Soldier’s Girl

They didn’t know how dangerous love could be.

Lee Pace as Calpernia Addams / Scottie
Directed by Frank Pierson
Written by Ron Nyswaner
Release Date: May 31, 2003
Also starring: Troy Garity, Andre Braugher
Genre: Crime | Drama | Romance
MPAA Rating: R

The true story of a young soldier beaten to death for falling in love with a transgendered nightclub performer.

Trivia & Facts

• The film is based on a true story. However, in reality, the actual Barry Winchell was six and one half years younger than Calpernia Addams, but in the film the age difference is almost exactly reversed, Lee Pace, the actor who portrays Calpernia, is six years younger than Troy Garity, the actor who portrays Winchell.

• First film role for Lee Pace.

• Lee lost 25 pounds for this role by not eating anything and sleeping all day.

Memorable Quotes

Calpernia Addams: The imagination is the most powerful force known to mankind. And it is my imagined self, the one who is beautiful and loving and worthy of being loved, that has been my guiding force. My inspiration. I can only hope to become the person Barry imagined me to be. I pray for the courage it will take to become a real, live soldier’s girl.

Calpernia Addams: Under all this hair and make-up, I’m just a piece of white trash from the hills of tennessee. I like shit-kicking country music, and sometimes when I’m home all alone, I eat baked beans right out of the can.

Calpernia Addams: The dangerous thing about dreams, you begin to believe they will come true.

Quotes About The Film

“Frank Pierson sent me on the right track. He said to just watch real women— how they talk, how they walk. Observe all the tiny details.” (On how he prepared to be a realistic woman.)

“We became really good friends. She’s so forthcoming and articulate about her life, and she gave me a lot of important details. The way she would talk about Barry. She just really valued that time in her life and has a different perspective now that she can see it in retrospect.” (On his friendship with the real-life Calpernia Addams.)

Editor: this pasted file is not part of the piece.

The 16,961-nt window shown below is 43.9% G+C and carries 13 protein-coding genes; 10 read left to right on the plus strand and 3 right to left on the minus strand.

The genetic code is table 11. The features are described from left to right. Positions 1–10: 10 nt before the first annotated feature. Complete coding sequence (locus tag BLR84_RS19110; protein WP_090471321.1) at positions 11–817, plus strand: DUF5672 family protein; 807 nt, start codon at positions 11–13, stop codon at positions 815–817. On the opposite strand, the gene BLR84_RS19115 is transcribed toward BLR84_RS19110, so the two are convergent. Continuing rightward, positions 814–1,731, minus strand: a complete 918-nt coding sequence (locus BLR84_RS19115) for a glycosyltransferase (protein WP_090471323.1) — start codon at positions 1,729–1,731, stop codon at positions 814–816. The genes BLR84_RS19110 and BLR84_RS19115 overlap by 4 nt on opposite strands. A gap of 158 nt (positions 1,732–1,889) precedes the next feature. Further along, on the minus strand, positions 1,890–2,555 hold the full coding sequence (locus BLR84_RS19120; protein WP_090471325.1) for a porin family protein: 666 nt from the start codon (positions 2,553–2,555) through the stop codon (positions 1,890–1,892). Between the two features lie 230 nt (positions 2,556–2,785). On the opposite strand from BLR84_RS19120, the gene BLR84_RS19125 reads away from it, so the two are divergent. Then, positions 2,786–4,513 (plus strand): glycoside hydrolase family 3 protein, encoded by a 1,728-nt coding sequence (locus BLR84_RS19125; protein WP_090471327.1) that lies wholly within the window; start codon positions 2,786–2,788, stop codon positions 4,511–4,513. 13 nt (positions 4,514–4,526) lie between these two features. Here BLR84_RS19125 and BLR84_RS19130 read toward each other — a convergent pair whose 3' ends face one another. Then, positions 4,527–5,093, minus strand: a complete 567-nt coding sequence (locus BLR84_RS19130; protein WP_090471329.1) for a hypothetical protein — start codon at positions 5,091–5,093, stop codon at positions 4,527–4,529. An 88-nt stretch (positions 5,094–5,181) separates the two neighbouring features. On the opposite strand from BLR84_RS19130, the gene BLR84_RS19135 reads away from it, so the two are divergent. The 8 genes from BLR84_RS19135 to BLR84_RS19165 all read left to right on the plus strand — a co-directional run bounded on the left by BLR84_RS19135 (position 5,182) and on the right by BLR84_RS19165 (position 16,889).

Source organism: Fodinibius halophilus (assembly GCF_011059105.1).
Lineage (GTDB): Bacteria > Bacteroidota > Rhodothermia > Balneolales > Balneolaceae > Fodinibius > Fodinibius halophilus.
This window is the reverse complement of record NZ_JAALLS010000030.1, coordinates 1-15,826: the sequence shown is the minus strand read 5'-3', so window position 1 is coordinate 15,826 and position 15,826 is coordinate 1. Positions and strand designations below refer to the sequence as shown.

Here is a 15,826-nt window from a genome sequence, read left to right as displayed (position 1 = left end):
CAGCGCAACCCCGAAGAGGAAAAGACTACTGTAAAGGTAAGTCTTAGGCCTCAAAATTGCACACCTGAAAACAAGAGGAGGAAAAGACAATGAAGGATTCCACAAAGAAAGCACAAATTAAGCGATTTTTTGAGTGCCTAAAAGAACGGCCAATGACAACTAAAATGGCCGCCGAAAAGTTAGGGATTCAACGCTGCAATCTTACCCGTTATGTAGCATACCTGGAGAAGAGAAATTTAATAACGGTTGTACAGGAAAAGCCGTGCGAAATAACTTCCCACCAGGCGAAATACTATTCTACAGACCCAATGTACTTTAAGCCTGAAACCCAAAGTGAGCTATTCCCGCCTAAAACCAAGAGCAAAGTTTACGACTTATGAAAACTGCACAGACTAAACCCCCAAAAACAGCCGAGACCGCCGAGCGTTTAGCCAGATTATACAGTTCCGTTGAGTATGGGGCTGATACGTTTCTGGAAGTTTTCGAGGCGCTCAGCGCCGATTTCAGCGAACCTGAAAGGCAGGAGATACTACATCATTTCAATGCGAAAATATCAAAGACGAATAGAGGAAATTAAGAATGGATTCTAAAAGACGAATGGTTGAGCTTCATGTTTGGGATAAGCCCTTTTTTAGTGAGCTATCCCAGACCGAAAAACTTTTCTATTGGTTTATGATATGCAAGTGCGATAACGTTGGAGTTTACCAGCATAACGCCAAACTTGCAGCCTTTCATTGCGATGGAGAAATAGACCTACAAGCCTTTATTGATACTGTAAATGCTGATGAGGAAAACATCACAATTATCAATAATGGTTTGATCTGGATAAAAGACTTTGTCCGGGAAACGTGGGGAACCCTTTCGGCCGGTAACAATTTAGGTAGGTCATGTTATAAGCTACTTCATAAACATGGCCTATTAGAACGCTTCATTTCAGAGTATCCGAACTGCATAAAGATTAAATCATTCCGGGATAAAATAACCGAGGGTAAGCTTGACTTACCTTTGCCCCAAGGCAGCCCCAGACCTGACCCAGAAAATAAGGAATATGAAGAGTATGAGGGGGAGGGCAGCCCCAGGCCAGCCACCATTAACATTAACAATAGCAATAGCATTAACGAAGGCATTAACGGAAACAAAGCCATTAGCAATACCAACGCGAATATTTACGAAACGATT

“There were like three hours of make-up every day and by the end of that I was just sort of transformed into another person.”

“I’ve never been so depressed in my life; I lost 20 pounds to play the role and was always hungry because I was trying to keep the weight off. It was a difficult experience. It was my first movie and it taught me how to do the job. That character is so far from who I am, but when I watched it afterward, I was shocked at how much of myself I saw in the character. It just shows you can’t fake it. You’ve got to find something real.”

“When I read Soldier’s Girl, the first film project I ever did, it was not a character I was prepared to play, this guy who’d had the sex-change operation and falls in love with another man. But I was thinking about it all the time — on my bike, on the bus, everywhere I went. It became something I couldn’t shake. It occurred to me that that’s probably a good way for an actor to choose which projects to do: Go with the ones that won’t get out of your head.”

“I don’t know if I could pull off the drag queen thing, because it’s just so big and extroverted. I didn’t think I could pull this off, but the fact of the matter is she isn’t a biological woman. I played that as best as I could, even though I’m like six-three and I’ve got a deep voice and every once in a while the stubble comes through the makeup. I mean that’s where the story comes out. That’s where you really get what’s happening.”

“Me and Troy would act up when we were hanging around the trailers and stuff, and we’d play Playstation, but when we got on the set, we did take that seriously. Because it was real, it was like a real love affair that they had and it was passionate.”

“Meeting Calpernia actually got me to tone down my performance. At the time I met her, I hadn’t shot anything yet, [and] I was prepared to play her really girly and really flirty and lay it on really thick. But when I met her, I realized that she doesn’t try that hard. She’s serene. She just is. And she’s exactly as complicated as I thought she would be.”

“It was a little scary. A lot of that is Frank Pierson, how he shot the thing, because we were really nervous about it, not only doing it, but our mommas were going to see it [laughs]. We were worried about how they were going to shoot it. If you noticed, they keep the camera really close to our faces, so you don’t see a lot of our bodies. We thought we were getting the easy way out of this, but we watch it now and it’s like Jesus Christ…”

“I brought my parents to the premiere. I was sitting next to my dad, and there were scenes where I had to take off my top. Watching a sex scene with your parents that you’re in – playing a woman – is mortifying.”

Photo Gallery

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External Links

Soldier’s Girl Calpernia Addams Diary